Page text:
This article was published on August 27, 2019

Cyberpunk 2077’s character creation system won’t have gender options

Cyberpunk 2077’s character creation system won’t have gender options
Tristan Greene
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Tristan Greene

Editor, Neural by TNW

Tristan is a futurist covering human-centric artificial intelligence advances, quantum computing, STEM, physics, and space stuff. Pronouns: Tristan is a futurist covering human-centric artificial intelligence advances, quantum computing, STEM, physics, and space stuff. Pronouns: He/him

CD Projekt Red recently revealed that Cyberpunk 2077’s character creation system won’t allow players to choose their character’s gender. This is a big deal for LGBT gamers and, hopefully, a sign the company’s committed to being more inclusive.

The news comes from a Metro interview with Marthe Jonkers, lead concept artist on the game. When asked about the “difficult subject” of “gender and trans issues,” and the company’s social media controversies (we’ll get to that), Jonkers responded:

Of course, if you tackle certain subjects then you will expect people to have an opinion about it and we respect that. And it’s good that people give us feedback. And our character creation menu, for instance, compared to the last demo we now give you so many more options. For instance, you don’t choose your gender anymore.

You don’t choose, ‘I want to be a female or male character’ you now choose a body type. Because we want you to feel free to create any character you want. So you choose your body type and we have two voices, one that’s male sounding, one is female sounding. You can mix and match. You can just connect them any way you want. And then we have a lot of extra skin tones and tattoos and hairstyles. So we really want to give people the freedom to make their own character and play the way they want to play.

This is great for all gamers. If the company responsible for one of the greatest video games of all time, The Witcher 3, thinks that people who identify as trans, non-binary, and gender-fluid are important enough to merit consideration from their development staff, then there’s hope that others will start to see transfolk too.

It may not be a giant victory – nobody’s going to give CD Projekt Red a GLAAD Award for removing binary gender limitations from a video game – but it’s a start. And, considering CD Projekt Red’s already on shaky ground with the LGTB community and our allies, it’s probably an important one for the company too.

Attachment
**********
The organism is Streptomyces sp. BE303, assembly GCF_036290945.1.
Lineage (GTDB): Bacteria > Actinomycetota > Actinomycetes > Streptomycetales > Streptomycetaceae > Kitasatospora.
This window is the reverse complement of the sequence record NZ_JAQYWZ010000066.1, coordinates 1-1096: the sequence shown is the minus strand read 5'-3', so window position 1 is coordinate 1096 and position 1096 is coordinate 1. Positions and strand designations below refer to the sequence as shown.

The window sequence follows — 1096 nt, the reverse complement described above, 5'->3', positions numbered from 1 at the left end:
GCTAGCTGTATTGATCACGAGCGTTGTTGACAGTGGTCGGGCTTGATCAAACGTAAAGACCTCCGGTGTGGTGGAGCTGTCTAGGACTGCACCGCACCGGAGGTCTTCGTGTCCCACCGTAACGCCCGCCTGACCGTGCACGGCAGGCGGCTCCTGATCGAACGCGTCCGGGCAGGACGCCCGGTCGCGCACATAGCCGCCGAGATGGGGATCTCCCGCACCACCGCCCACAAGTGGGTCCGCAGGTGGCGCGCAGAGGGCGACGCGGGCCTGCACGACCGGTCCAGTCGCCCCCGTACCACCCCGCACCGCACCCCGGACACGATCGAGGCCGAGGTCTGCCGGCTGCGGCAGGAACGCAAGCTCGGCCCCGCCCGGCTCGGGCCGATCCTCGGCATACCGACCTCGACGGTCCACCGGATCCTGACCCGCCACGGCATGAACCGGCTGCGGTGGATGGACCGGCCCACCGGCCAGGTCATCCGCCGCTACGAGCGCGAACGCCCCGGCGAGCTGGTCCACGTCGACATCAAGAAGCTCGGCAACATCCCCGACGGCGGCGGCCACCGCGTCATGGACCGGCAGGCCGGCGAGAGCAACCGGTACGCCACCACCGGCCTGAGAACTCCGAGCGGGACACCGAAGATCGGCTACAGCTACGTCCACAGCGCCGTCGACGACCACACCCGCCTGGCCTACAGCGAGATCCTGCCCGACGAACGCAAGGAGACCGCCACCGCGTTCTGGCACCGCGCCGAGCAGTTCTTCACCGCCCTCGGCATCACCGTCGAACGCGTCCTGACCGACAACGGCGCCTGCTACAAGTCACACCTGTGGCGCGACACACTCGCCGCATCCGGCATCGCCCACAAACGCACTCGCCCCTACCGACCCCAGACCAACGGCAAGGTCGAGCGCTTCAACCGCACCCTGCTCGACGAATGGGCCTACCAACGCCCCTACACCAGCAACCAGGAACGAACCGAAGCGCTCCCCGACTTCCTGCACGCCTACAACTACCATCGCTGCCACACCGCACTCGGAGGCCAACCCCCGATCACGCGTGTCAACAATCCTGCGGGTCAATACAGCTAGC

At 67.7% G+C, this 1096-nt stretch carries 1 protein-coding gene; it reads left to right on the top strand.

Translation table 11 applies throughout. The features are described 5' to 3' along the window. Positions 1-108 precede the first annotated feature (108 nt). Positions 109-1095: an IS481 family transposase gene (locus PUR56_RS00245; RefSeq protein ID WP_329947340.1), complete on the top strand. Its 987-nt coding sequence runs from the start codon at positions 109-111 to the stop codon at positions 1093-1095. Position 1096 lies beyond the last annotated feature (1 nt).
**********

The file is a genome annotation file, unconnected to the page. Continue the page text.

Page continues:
Last year two Twitter accounts owned by CD Projekt Red made the transgender struggle the butt of jokes. The official Cyberpunk2077 Twitter account posted a joke  – “did you just assume their gender?!” – in response to a user’s use of the word “guys.”  And the Good Old Games (GOG) Twitter account (GOG is owned by CD Projekt Red) posted “Classic PC Games #WontBeErased on our watch. Yeah, how’s that for some use of hashtags.”

As Polygon’s William Antonelli points out, these are examples of hate speech. They directly associate identifying as transgender or non-binary with being self-deluded or disingenuous. In their excellent article on the controversy, they write:

The idea is that to identify as nonbinary is as ridiculous as saying you’re an inanimate object. In other words, anyone who does so is either stupid, or lying. It’s another joke that few people actually find funny as much as they like having their prejudices confirmed, and it’s effective at making the very existence of transfolk seem like a joke.

For its part CD Projekt Red gave a pseudo-apology for the comment, stating it was sorry people were offended (the corporate equivalent of when your parents tell you to apologize for calling your little sister stupid, so you say “I’m sorry you’re stupid”).

Perhaps the company felt like it was between a rock and a hard place. Maybe it issued the half-hearted apology so as not to further offend the most vocal of its customer demographics – the infinitely easily-offended legion of angry gamers who incur apoplectic fits of rage at the mere thought of someone they don’t identify with being offended. Cue Alanis Morissette

Maybe the company just isn’t very good at apologizing.

Either way, it’s indicative of a shift in gaming culture. Gearbox and 2K are about to launch Borderlands 3, the continuation of one of the most queer-friendly gaming franchises around, and LGBT-themed gaming events are having a bit of a moment in 2019.

If CD Projekt Red can stay classy on social media, the best AAA game of 2020 (it’s at least a contender right?) might also be among the most inclusive. 

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